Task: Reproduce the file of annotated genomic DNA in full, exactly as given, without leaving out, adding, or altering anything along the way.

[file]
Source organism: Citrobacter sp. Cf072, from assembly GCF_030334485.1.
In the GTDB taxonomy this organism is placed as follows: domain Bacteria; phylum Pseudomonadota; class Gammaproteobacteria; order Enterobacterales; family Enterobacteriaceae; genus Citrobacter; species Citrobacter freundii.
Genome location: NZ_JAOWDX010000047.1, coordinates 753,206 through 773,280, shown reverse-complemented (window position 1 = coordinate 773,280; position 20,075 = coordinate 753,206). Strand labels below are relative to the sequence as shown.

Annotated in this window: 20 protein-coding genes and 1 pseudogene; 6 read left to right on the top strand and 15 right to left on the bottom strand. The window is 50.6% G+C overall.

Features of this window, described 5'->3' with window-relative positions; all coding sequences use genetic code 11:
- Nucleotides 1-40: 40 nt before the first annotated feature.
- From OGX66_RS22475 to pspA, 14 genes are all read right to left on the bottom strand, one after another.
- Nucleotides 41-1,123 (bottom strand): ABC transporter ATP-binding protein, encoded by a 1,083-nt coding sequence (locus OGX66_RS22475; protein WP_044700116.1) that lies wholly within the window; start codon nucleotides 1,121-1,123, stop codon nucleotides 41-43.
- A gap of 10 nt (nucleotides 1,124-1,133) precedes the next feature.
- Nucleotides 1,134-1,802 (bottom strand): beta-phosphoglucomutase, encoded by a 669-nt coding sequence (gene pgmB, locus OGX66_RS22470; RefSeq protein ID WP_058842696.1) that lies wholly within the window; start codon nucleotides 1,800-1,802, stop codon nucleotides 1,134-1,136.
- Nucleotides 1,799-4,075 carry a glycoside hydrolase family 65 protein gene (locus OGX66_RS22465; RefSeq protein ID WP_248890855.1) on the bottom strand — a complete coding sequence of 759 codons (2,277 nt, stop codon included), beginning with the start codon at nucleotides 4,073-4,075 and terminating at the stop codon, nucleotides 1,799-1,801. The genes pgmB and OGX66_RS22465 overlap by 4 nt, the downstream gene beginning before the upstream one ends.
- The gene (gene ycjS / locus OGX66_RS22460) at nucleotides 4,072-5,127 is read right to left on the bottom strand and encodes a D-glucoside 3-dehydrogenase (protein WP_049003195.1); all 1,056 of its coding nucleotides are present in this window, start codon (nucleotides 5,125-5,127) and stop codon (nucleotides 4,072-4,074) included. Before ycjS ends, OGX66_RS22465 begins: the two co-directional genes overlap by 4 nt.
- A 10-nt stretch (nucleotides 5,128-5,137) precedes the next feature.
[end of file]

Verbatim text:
Source organism: Citrobacter sp. Cf072, from assembly GCF_030334485.1.
In the GTDB taxonomy this organism is placed as follows: domain Bacteria; phylum Pseudomonadota; class Gammaproteobacteria; order Enterobacterales; family Enterobacteriaceae; genus Citrobacter; species Citrobacter freundii.
Genome location: NZ_JAOWDX010000047.1, coordinates 753,206 through 773,280, shown reverse-complemented (window position 1 = coordinate 773,280; position 20,075 = coordinate 753,206). Strand labels below are relative to the sequence as shown.

Annotated in this window: 20 protein-coding genes and 1 pseudogene; 6 read left to right on the top strand and 15 right to left on the bottom strand. The window is 50.6% G+C overall.

Features of this window, described 5'->3' with window-relative positions; all coding sequences use genetic code 11:
- Nucleotides 1-40: 40 nt before the first annotated feature.
- From OGX66_RS22475 to pspA, 14 genes are all read right to left on the bottom strand, one after another.
- Nucleotides 41-1,123 (bottom strand): ABC transporter ATP-binding protein, encoded by a 1,083-nt coding sequence (locus OGX66_RS22475; protein WP_044700116.1) that lies wholly within the window; start codon nucleotides 1,121-1,123, stop codon nucleotides 41-43.
- A gap of 10 nt (nucleotides 1,124-1,133) precedes the next feature.
- Nucleotides 1,134-1,802 (bottom strand): beta-phosphoglucomutase, encoded by a 669-nt coding sequence (gene pgmB, locus OGX66_RS22470; RefSeq protein ID WP_058842696.1) that lies wholly within the window; start codon nucleotides 1,800-1,802, stop codon nucleotides 1,134-1,136.
- Nucleotides 1,799-4,075 carry a glycoside hydrolase family 65 protein gene (locus OGX66_RS22465; RefSeq protein ID WP_248890855.1) on the bottom strand — a complete coding sequence of 759 codons (2,277 nt, stop codon included), beginning with the start codon at nucleotides 4,073-4,075 and terminating at the stop codon, nucleotides 1,799-1,801. The genes pgmB and OGX66_RS22465 overlap by 4 nt, the downstream gene beginning before the upstream one ends.
- The gene (gene ycjS / locus OGX66_RS22460) at nucleotides 4,072-5,127 is read right to left on the bottom strand and encodes a D-glucoside 3-dehydrogenase (protein WP_049003195.1); all 1,056 of its coding nucleotides are present in this window, start codon (nucleotides 5,125-5,127) and stop codon (nucleotides 4,072-4,074) included. Before ycjS ends, OGX66_RS22465 begins: the two co-directional genes overlap by 4 nt.
- A 10-nt stretch (nucleotides 5,128-5,137) precedes the next feature.